Super Troopers 2’s Jay Chandrasekhar on Writing High, Canadian Stereotypes, and How Superhero Movies Killed Stoner Comedies

There is perhaps no better time to watch Super Troopers 2 than right meow. It’s summer (prime dumb stoner comedy season), national marijuana legalization is on the horizon, and Canada-U.S. relations are looking mighty shaky. (Well, not 1812 shaky, but still.)  Fittingly, the sequel to Broken Lizard’s bro-cult classic sees every pothead’s favourite Vermont highway patrol back in action, seizing a French Canadian town after it’s discovered to actually be on American soil. If you were too baked to make it off the couch to see it in theatres, it’s all good — the movie was just released on DVD, Blu-ray, and digital download. Great Tim Hortons’ ghost! Kick back and watch this thing with a litre o’ cola.

Jay Chandrasekhar, one of the (fried) brains behind the Super Troopers franchise, sat down with us to chat about writing high, the death of the frat-boy flick, and the prospects of a Super Troopers 3. Unfortunately, he didn’t have time for a maple syrup chugging competition.

Why did you guys decide to do the Super Troopers sequel so many years later?

Ultimately, when we walk around we get stopped all the time about when are we going to make a sequel. And we always had dreams of being the American Monty Python, and they made a lot of different movies, so we wanted to do that, too. And we did! There was also a little bit of Fox had the rights to it and there was some wrangling over who was going to pay for it and finally we just decided to go for it. So we started writing and once we started writing we fell right back into it.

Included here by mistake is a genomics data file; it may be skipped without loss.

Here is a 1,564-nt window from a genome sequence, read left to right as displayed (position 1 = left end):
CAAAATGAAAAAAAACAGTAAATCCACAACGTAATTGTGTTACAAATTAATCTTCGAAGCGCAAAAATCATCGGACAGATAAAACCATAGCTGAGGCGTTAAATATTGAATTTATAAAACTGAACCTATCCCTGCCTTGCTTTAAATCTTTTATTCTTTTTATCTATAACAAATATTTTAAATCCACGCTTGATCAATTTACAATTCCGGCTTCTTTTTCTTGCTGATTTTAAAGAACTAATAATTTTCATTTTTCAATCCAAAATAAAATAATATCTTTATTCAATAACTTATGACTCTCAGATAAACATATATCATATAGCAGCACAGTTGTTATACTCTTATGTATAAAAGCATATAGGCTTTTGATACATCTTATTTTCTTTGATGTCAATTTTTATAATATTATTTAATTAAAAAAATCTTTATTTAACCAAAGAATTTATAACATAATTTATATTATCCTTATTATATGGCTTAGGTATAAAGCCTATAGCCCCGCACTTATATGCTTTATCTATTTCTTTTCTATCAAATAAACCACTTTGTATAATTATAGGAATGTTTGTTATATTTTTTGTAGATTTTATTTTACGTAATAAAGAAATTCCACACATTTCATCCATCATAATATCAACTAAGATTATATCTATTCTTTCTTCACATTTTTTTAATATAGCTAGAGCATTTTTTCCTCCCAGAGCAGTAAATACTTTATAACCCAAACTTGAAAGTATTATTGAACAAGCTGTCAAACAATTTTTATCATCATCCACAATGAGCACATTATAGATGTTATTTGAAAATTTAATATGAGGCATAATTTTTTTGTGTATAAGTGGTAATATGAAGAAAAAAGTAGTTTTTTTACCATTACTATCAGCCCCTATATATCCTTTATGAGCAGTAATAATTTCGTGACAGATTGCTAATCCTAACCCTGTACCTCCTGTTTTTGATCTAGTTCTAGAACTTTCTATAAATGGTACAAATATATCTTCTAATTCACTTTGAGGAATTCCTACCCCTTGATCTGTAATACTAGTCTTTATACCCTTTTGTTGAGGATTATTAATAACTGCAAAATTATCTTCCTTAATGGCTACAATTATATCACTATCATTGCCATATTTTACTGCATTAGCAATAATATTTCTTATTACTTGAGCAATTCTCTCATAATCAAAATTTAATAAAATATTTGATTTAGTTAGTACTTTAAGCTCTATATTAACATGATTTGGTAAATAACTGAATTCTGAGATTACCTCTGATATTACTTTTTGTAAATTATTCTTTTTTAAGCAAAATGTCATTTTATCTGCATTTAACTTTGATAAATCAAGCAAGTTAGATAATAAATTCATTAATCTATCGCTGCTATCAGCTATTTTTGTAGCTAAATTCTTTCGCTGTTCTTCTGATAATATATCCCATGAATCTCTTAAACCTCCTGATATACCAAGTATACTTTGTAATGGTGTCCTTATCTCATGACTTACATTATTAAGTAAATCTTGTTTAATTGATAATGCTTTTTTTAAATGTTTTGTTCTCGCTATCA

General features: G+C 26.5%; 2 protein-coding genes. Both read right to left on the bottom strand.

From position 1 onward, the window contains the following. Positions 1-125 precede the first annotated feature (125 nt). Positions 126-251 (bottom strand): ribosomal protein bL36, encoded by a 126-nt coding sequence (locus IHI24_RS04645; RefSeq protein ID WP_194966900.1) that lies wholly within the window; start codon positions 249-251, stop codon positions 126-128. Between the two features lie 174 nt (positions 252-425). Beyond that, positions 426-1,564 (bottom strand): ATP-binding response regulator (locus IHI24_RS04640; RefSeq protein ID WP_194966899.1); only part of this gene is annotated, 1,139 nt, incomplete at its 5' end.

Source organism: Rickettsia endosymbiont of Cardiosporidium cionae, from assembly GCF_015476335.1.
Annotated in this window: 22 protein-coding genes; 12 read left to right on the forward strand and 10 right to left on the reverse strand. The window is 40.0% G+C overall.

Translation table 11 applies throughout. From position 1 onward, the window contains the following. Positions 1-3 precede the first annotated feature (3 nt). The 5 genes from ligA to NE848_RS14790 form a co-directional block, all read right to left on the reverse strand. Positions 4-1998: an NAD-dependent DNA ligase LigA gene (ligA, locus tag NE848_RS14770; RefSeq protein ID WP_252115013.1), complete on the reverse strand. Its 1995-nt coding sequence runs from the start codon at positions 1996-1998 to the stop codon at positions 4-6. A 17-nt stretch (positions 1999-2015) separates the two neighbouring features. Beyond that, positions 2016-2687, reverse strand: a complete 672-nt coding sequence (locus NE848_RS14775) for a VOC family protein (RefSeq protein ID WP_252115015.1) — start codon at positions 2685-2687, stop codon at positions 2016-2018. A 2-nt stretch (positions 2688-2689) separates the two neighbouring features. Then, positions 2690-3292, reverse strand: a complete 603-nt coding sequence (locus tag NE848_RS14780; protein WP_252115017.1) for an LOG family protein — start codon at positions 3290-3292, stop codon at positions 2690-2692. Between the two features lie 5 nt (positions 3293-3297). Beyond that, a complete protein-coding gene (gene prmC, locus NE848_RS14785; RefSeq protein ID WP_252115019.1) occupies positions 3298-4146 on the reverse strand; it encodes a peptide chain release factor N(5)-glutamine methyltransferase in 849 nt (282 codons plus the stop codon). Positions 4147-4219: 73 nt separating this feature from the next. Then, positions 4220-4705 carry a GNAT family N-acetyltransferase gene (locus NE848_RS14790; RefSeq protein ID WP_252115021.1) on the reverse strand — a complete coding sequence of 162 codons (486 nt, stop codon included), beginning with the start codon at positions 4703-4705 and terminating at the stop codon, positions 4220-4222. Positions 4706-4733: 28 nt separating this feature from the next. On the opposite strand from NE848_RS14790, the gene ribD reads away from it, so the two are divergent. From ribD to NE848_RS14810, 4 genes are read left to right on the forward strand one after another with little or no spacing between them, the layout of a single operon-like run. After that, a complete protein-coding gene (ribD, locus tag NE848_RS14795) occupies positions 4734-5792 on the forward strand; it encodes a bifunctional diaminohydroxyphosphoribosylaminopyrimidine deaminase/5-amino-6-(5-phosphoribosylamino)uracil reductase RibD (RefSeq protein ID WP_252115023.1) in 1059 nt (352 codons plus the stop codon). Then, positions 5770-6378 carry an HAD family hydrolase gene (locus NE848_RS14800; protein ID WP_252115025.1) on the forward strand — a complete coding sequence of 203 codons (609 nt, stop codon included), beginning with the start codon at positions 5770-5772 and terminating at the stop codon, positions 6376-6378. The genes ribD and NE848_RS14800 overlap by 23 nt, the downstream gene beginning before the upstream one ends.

Did you have any help with finding inspiration when you were writing jokes?

You mean did we smoke grass?

Yes, exactly.

Yeah, we did. Of course we did. I mean, we wanted to make sure that we followed the same mental creative path that we did on the first one. When we wrote that first one, we were basically smoking grass every day. So we had a lot of jokes in that movie that came from riffs. But just to be super clear: we only do that when we’re in a joke writing phase. There’s a section of script writing that’s structural and about the story, that we’re sober for. So we wrote this story sober, and then smoked a little grass and wrote the jokes.

Was it hard to get back into that mental creative path so many years later?

The hardest part of making a movie is writing the characters because they have to totally all work together. In this case, they were already established. This was, relatively speaking, an easier movie to write. We wrote 37 drafts of it. We had issues of how to start it — that was sort of a big question. But aside from that, having done all the character work before made it easier.


How did the sequel’s Canadian angle come about?

Well, the first movie takes place on the Vermont-Canadian border anyway, so it was sort of a natural spot for it. But we read a story a little after 9/11; America and Canada reassessed their border because some of the markers were in the wrong place. They were in the wrong place by like 20 yards or whatever. But we thought, What if it was an entire town? That’d be kind of a funny thing, for a French Canadian town to have to be turned over. In particular because I’ve spent a lot of time up in Montreal and, you know, the French Canadians, understandably, are a little bit prickly about their language and culture. They’re a unique group of people, who I think would object mightily to being made American.

Do you have any favourite Canadian stereotypes?

[Laughs.] Well, Hollywood typically makes the Canadians incredibly friendly, “gee-wiz,” “oh, sorry,” and all that. We wanted to make “Canadians after dark” — the after-midnight Canadians. The ones you see on the streets of Vancouver, who are kind of out brawling a little, and hockey fans — those kinds of Canadians. We tried to go in a different direction that I hope Canadians would appreciate.